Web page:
Recently I came into possession of a series of documents showing the financial books of an organization that orchestrates the distribution of rogue anti-virus attacks or “scareware,” programs that hijack victim PCs with misleading security alerts in an effort to frighten the user into purchasing worthless security software. I found many interesting details in this data cache, but one pattern in the data explains why scareware continues to be a major scourge: Relatively few people victimized by it dispute the transaction with their bank.
The documents list the amounts charged to more than 2,000 people around the world (the screen shots show the distribution of victims globally and in the United States). Victims paid anywhere from $50 to $100 for the fake anti-virus software. The file lists the amounts charged, partially obscured credit card numbers, and the names, addresses and e-mails of all victims.
More importantly, they show that only 367 victims — fewer than 20 percent — bothered to contact their bank or the scammers to reverse the fraudulent charges after the fact.
A second wave of attacks apparently conducted by the same malware gang in early April shows that only 163 out of 1,678 victims – fewer than 10 percent — initiated chargebacks or disputed the sales (the geographic distribution of victims of this second wave is not included in the Google Maps graphics shown here).
I interviewed more than a dozen victims of the first scareware attack, which occurred between April 12 and April 15. All said their computers became unusable and that the only way they could figure out how to regain control of the machine was to surrender and purchase the software. In each case, immediately after the victims submitted their payment information, the hijacking program disappeared, leaving no trace of itself, and no hint of any fake security program on the victim’s machine.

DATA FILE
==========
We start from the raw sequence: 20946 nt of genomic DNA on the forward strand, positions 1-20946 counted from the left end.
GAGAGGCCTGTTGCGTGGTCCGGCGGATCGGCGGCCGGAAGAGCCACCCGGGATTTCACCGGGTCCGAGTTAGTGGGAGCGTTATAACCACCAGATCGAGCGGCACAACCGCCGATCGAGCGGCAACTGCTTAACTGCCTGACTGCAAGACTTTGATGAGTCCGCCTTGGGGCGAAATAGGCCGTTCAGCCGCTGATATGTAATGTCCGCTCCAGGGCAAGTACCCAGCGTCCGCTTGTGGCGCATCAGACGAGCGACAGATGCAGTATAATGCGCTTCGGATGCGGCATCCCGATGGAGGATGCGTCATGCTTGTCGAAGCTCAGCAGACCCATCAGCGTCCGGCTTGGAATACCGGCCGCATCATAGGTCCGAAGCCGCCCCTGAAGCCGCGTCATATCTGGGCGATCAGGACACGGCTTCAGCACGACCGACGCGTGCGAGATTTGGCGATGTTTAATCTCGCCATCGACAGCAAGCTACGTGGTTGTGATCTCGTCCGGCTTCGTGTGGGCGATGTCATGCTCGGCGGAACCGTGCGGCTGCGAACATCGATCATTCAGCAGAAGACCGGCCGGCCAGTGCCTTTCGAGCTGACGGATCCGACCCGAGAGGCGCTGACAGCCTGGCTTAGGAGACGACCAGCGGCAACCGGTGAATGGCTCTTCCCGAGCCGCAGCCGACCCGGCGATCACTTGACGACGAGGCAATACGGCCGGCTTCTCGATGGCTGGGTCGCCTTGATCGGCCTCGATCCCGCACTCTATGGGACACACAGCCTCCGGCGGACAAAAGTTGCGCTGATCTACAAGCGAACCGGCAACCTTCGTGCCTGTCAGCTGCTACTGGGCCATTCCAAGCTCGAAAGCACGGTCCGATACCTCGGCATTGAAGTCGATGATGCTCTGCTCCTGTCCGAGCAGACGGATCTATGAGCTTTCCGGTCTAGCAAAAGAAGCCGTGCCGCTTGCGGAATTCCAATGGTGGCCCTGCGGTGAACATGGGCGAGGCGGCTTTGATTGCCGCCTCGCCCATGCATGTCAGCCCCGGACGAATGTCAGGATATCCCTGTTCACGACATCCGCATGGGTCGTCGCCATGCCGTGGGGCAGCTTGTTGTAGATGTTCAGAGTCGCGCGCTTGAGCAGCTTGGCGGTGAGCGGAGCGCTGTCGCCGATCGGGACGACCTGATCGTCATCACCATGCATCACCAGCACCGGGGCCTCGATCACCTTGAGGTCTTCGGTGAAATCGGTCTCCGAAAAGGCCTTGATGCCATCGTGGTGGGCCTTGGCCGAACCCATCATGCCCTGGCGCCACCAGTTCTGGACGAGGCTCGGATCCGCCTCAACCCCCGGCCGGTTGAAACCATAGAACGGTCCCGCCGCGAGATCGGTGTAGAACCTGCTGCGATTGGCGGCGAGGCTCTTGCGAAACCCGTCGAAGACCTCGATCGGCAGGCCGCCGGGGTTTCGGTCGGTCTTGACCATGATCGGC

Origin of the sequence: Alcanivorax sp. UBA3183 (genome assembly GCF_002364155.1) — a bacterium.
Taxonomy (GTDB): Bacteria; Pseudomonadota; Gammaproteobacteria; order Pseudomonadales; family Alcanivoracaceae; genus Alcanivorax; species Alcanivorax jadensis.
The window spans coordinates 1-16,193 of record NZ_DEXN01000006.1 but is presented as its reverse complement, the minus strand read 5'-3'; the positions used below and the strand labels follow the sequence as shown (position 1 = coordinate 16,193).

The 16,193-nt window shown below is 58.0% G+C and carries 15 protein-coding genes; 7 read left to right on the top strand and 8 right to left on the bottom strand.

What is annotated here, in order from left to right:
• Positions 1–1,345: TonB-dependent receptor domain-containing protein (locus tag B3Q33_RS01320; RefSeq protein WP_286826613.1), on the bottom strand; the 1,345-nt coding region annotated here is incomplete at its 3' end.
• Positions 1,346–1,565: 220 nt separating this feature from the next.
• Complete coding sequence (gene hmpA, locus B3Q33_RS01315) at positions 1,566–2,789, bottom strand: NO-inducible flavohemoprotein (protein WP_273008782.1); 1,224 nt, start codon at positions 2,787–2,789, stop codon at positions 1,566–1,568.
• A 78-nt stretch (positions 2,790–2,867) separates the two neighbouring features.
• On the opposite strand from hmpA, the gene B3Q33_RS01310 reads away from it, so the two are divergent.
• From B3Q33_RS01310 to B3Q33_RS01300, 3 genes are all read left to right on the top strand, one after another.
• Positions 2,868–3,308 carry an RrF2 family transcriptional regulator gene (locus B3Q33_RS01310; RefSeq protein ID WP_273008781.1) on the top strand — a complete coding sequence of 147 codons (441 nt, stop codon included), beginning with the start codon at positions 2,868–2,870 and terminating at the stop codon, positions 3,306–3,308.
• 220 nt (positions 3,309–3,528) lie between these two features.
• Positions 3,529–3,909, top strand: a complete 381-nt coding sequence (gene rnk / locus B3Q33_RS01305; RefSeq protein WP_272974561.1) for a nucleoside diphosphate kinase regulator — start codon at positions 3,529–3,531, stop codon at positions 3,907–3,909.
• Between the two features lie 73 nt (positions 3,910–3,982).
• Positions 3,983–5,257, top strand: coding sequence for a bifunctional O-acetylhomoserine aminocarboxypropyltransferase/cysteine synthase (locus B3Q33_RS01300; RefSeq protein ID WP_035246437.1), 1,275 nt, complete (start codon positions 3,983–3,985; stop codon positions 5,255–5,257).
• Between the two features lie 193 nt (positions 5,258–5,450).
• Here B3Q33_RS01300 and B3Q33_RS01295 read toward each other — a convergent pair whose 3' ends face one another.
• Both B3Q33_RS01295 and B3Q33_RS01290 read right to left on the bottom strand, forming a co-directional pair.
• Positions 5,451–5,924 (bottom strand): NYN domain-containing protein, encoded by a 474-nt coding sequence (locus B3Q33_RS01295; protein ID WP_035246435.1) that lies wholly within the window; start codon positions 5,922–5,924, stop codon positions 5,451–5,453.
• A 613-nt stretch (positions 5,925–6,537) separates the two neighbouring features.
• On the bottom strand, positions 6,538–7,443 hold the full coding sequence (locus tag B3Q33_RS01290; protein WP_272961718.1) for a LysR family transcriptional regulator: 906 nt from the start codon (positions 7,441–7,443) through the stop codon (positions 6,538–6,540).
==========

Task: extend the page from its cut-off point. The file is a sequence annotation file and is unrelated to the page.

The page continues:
Some victims reported receiving a follow-up e-mail thanking them for their purchase, and directing support inquiries to email@example.com. Others never got an e-mail, but only saw a charge on their credit card statement from Browsing Solutions, Moscow. Other victims saw charges from an EBD-Software.com.
None of the victims I was able to track down had successfully reversed the charges with their credit card provider, although a few did have the charges canceled after contacting the phone number listed in the customer support e-mail. Some said they had tried to contact their credit card provider or the scam company but got the runaround and simply gave up; others said they were confused because they were in the process of trying to purchase legitimate anti-virus software when their computers were hijacked.
Raymond Zens, a generator technician from Jamestown, N.D., said he had just typed in a search for Symantec Internet Security when his computer was hijacked. Zens said that at the time he thought he had purchased the protection he was seeking from Symantec. It wasn’t until he was contacted by this reporter this week that he realized the computer wasn’t protected with a real anti-virus product.
Brad Pierson, a clinical social worker from Austin, Texas, knew he’d been scammed but said he declined to contest the charge out of shame.
“The embarrassment and feeling of degradation that goes with that made me want to blow it off,” Pierson said. “I just kind of thought, ‘That’s the price you pay for being had.’ I didn’t try to do anything about it. I was just glad to have my hard drive and data intact after the whole thing.”
Clearly, few of the victims of rogue anti-virus would describe themselves as computer experts or even intermediate computer users. Still, it’s remarkable that so few people would bother to dispute the charges, said Gary Warner, director of research in computer forensics at University of Alabama at Birmingham.
Warner said he was in San Diego for a conference earlier this year and was staying a hotel when he noticed one of the hotel’s business center computers was running a notorious rogue anti-virus product. Warner said that he alerted a hotel staff member to the infection, then watched in amazement as the staffer right-clicked on the program’s icon in the Windows task bar, selected “update,” and then proceeded to run a scan and declare that nothing seemed to be amiss.
“On the one hand, it’s amazing that these [scammers] can make so much money,” Warner said. “But the fact is that they’re able to sell something that’s fraudulent and not have people complain either because they think it’s real or they’re embarrassed to say something. The real crime, of course, is that many of these people also think this worthless product is going to protect them.”
Warner said he believes rogue anti-virus will continue to be a scourge as long as banks do little to identify the merchant accounts associated with these rogue anti-virus companies.
“The other side of this is, maybe people just don’t know how to report this kind of fraud,” Warner said. “Truthfully, who are you going to get to take law enforcement action against these scammers? In each of these situations, you’re looking at victims who each lost between $80 and $100, which isn’t exactly grounds for a big federal investigation.”